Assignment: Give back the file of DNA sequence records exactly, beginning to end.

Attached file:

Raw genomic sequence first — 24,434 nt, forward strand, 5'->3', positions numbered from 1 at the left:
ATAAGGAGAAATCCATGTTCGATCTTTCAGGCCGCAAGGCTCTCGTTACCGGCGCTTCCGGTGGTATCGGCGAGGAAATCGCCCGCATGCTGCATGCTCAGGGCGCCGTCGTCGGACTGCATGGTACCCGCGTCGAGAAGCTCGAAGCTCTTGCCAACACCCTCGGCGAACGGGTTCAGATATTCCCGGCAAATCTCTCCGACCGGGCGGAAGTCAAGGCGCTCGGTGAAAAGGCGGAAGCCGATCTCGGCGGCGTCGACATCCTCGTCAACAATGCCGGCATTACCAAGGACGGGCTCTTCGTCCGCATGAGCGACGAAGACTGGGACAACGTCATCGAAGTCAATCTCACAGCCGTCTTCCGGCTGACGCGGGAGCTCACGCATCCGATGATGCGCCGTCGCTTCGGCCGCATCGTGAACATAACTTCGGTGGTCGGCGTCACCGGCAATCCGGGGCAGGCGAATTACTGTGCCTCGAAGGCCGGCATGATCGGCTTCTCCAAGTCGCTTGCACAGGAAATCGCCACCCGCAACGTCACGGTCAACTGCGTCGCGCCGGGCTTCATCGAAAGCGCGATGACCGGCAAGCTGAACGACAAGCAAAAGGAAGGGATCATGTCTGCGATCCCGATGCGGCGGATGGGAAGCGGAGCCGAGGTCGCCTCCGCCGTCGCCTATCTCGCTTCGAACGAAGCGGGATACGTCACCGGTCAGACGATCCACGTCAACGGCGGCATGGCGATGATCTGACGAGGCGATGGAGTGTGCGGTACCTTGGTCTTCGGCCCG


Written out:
Raw genomic sequence first — 24,434 nt, forward strand, 5'->3', positions numbered from 1 at the left:
ATAAGGAGAAATCCATGTTCGATCTTTCAGGCCGCAAGGCTCTCGTTACCGGCGCTTCCGGTGGTATCGGCGAGGAAATCGCCCGCATGCTGCATGCTCAGGGCGCCGTCGTCGGACTGCATGGTACCCGCGTCGAGAAGCTCGAAGCTCTTGCCAACACCCTCGGCGAACGGGTTCAGATATTCCCGGCAAATCTCTCCGACCGGGCGGAAGTCAAGGCGCTCGGTGAAAAGGCGGAAGCCGATCTCGGCGGCGTCGACATCCTCGTCAACAATGCCGGCATTACCAAGGACGGGCTCTTCGTCCGCATGAGCGACGAAGACTGGGACAACGTCATCGAAGTCAATCTCACAGCCGTCTTCCGGCTGACGCGGGAGCTCACGCATCCGATGATGCGCCGTCGCTTCGGCCGCATCGTGAACATAACTTCGGTGGTCGGCGTCACCGGCAATCCGGGGCAGGCGAATTACTGTGCCTCGAAGGCCGGCATGATCGGCTTCTCCAAGTCGCTTGCACAGGAAATCGCCACCCGCAACGTCACGGTCAACTGCGTCGCGCCGGGCTTCATCGAAAGCGCGATGACCGGCAAGCTGAACGACAAGCAAAAGGAAGGGATCATGTCTGCGATCCCGATGCGGCGGATGGGAAGCGGAGCCGAGGTCGCCTCCGCCGTCGCCTATCTCGCTTCGAACGAAGCGGGATACGTCACCGGTCAGACGATCCACGTCAACGGCGGCATGGCGATGATCTGACGAGGCGATGGAGTGTGCGGTACCTTGGTCTTCGGCCCG